For new designers, you have to understand how powerful a book like About Face can be for your career. It gives you the vocabulary, technique and process to work with other experienced designers. It’s not a “fun” book to read. It’s a textbook. However, if you are serious about the craft then you should be willing to read a textbook on your choice of career.

I am not being paid by Cooper. This is a public service announcement in the spirit of having better designers and better products in our lives.


It’s a great word, rolls off the tongue.

noun: serendipity; plural noun: serendipities

the occurrence and development of events by chance in a happy or beneficial way.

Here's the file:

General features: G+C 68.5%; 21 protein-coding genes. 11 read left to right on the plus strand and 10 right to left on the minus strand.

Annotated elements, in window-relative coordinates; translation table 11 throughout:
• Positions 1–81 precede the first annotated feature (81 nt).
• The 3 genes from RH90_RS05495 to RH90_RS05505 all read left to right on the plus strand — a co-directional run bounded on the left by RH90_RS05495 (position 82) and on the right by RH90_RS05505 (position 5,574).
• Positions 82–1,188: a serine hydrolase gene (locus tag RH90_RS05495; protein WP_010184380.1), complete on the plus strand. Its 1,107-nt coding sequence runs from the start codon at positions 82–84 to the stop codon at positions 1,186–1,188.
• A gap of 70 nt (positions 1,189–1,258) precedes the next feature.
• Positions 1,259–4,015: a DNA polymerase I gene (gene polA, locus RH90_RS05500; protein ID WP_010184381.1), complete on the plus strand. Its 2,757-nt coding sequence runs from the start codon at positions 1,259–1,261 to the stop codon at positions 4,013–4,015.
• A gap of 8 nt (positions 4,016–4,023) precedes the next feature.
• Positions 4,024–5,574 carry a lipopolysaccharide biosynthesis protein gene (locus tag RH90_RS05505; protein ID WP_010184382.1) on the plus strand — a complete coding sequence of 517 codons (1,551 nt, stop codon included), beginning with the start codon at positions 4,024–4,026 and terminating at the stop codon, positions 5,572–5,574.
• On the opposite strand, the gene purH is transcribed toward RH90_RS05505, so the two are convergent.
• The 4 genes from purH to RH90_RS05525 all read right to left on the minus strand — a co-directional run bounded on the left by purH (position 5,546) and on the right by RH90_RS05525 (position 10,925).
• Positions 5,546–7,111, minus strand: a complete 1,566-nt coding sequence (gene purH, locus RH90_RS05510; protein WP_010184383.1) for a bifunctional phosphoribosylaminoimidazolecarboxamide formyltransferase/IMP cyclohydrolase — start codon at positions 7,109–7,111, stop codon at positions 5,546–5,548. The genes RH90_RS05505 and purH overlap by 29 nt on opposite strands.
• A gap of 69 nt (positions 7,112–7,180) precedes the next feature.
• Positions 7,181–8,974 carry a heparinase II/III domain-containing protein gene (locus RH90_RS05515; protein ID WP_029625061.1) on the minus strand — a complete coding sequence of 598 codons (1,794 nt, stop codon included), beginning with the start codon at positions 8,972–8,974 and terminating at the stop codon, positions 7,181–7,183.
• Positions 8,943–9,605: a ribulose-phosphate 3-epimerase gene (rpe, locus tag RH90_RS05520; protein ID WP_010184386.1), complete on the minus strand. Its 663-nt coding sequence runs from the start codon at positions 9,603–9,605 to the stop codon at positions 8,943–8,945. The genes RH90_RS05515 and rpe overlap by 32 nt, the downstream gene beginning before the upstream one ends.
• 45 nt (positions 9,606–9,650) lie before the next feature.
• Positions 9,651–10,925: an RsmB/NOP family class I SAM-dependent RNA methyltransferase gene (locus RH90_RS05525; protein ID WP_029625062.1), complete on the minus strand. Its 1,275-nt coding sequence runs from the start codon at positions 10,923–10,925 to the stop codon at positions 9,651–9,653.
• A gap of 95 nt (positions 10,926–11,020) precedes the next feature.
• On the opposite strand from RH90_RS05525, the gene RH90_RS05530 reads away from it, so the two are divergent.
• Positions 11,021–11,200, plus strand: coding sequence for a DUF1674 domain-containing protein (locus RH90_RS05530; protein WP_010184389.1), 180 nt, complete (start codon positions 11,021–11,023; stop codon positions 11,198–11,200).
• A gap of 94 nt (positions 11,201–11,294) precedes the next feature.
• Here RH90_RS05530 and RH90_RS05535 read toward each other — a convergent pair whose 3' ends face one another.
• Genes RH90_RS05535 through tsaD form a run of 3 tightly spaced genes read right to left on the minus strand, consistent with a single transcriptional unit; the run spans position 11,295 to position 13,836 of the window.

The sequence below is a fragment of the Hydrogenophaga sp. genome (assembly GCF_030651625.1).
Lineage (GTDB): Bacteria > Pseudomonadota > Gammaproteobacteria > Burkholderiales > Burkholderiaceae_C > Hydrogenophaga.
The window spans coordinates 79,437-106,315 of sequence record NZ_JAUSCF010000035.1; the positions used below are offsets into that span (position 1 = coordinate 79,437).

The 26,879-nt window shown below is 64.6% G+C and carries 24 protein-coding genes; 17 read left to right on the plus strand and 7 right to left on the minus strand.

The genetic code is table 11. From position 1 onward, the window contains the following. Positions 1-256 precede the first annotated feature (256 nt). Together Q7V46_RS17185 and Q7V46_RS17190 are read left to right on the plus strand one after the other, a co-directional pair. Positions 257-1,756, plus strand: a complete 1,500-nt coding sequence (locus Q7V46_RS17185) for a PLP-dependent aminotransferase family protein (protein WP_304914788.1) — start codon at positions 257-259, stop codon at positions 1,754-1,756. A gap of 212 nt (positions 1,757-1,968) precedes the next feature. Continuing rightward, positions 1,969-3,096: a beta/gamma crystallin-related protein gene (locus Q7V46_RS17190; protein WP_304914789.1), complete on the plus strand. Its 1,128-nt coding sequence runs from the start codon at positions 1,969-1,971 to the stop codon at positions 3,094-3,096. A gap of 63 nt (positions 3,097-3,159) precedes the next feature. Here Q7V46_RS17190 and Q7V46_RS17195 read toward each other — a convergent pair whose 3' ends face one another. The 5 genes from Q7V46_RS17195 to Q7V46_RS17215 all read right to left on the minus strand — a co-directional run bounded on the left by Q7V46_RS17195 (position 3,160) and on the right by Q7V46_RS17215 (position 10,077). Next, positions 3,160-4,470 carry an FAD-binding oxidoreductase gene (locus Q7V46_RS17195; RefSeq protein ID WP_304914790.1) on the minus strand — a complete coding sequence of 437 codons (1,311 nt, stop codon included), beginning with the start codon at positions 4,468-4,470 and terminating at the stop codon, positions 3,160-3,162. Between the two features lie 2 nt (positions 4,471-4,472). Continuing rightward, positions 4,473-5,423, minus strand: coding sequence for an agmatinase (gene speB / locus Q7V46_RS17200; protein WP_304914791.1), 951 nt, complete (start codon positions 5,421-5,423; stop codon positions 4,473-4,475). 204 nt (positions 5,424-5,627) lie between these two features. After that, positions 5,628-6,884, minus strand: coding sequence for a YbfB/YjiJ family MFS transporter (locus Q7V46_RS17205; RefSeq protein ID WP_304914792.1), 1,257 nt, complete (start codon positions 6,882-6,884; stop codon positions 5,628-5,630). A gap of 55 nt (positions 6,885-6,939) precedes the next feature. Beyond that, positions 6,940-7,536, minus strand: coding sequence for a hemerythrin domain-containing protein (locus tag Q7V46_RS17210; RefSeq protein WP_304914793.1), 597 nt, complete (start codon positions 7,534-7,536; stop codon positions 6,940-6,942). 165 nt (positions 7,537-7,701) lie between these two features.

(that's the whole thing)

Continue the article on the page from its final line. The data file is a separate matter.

If it happens to you, you might call it Karma, Good Luck or even Life Favors the Prepared. When it happens to someone else you might call it a Fluke, Dumb Luck, Miracle or Winning the Lottery.

Certainly, preparation and hard work put you in the position to be lucky. Showing up is half of the battle. No one ever won the lottery by declining to play. Also, having a great attitude is an ingredient in serendipity, not an outcome of it.

The thing is, we don’t really know any alternative to our lives. Maybe the thing you think is good actually will turn out bad. The reality is that life is full of good and bad choices all mixed together. It all depends on how you look at it. Opportunities to succeed might be disguised as opportunities to fail and vice-versa.

We are faced each day with choices and hopefully those choices lead towards outcomes filled more with interest, passion and happiness and less with danger, fear and frustration. Look for the good parts of your day and you might find you have more serendipity than you thought.